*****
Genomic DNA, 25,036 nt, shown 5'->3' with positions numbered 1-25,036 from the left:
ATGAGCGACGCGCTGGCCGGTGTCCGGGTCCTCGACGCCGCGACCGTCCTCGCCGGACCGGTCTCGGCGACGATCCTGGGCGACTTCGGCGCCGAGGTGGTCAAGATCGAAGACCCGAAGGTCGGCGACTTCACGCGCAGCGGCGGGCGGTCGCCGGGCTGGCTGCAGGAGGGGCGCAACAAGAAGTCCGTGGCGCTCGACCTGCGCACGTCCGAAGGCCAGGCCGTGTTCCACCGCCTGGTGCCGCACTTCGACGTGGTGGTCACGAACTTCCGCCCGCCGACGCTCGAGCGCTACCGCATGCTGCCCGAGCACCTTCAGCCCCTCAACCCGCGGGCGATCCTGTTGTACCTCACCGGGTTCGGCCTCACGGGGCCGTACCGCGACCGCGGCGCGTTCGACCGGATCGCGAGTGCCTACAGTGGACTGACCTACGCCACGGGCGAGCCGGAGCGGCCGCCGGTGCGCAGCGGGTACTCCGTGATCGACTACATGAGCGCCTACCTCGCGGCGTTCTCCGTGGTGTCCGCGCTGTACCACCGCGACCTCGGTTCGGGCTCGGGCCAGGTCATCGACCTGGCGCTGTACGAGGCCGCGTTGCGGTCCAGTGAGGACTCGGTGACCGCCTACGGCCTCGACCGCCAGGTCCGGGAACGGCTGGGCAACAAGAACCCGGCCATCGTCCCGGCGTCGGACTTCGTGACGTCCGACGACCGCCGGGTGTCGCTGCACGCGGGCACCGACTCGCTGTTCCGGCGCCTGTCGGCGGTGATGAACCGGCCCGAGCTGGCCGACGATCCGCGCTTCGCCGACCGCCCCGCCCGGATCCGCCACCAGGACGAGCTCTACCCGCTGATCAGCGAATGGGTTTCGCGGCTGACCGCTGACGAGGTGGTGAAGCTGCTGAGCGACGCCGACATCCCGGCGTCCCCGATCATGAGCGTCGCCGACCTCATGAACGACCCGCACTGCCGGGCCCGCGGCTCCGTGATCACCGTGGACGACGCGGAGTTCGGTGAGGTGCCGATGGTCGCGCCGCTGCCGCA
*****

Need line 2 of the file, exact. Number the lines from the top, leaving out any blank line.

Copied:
ATGAGCGACGCGCTGGCCGGTGTCCGGGTCCTCGACGCCGCGACCGTCCTCGCCGGACCGGTCTCGGCGACGATCCTGGGCGACTTCGGCGCCGAGGTGGTCAAGATCGAAGACCCGAAGGTCGGCGACTTCACGCGCAGCGGCGGGCGGTCGCCGGGCTGGCTGCAGGAGGGGCGCAACAAGAAGTCCGTGGCGCTCGACCTGCGCACGTCCGAAGGCCAGGCCGTGTTCCACCGCCTGGTGCCGCACTTCGACGTGGTGGTCACGAACTTCCGCCCGCCGACGCTCGAGCGCTACCGCATGCTGCCCGAGCACCTTCAGCCCCTCAACCCGCGGGCGATCCTGTTGTACCTCACCGGGTTCGGCCTCACGGGGCCGTACCGCGACCGCGGCGCGTTCGACCGGATCGCGAGTGCCTACAGTGGACTGACCTACGCCACGGGCGAGCCGGAGCGGCCGCCGGTGCGCAGCGGGTACTCCGTGATCGACTACATGAGCGCCTACCTCGCGGCGTTCTCCGTGGTGTCCGCGCTGTACCACCGCGACCTCGGTTCGGGCTCGGGCCAGGTCATCGACCTGGCGCTGTACGAGGCCGCGTTGCGGTCCAGTGAGGACTCGGTGACCGCCTACGGCCTCGACCGCCAGGTCCGGGAACGGCTGGGCAACAAGAACCCGGCCATCGTCCCGGCGTCGGACTTCGTGACGTCCGACGACCGCCGGGTGTCGCTGCACGCGGGCACCGACTCGCTGTTCCGGCGCCTGTCGGCGGTGATGAACCGGCCCGAGCTGGCCGACGATCCGCGCTTCGCCGACCGCCCCGCCCGGATCCGCCACCAGGACGAGCTCTACCCGCTGATCAGCGAATGGGTTTCGCGGCTGACCGCTGACGAGGTGGTGAAGCTGCTGAGCGACGCCGACATCCCGGCGTCCCCGATCATGAGCGTCGCCGACCTCATGAACGACCCGCACTGCCGGGCCCGCGGCTCCGTGATCACCGTGGACGACGCGGAGTTCGGTGAGGTGCCGATGGTCGCGCCGCTGCCGCA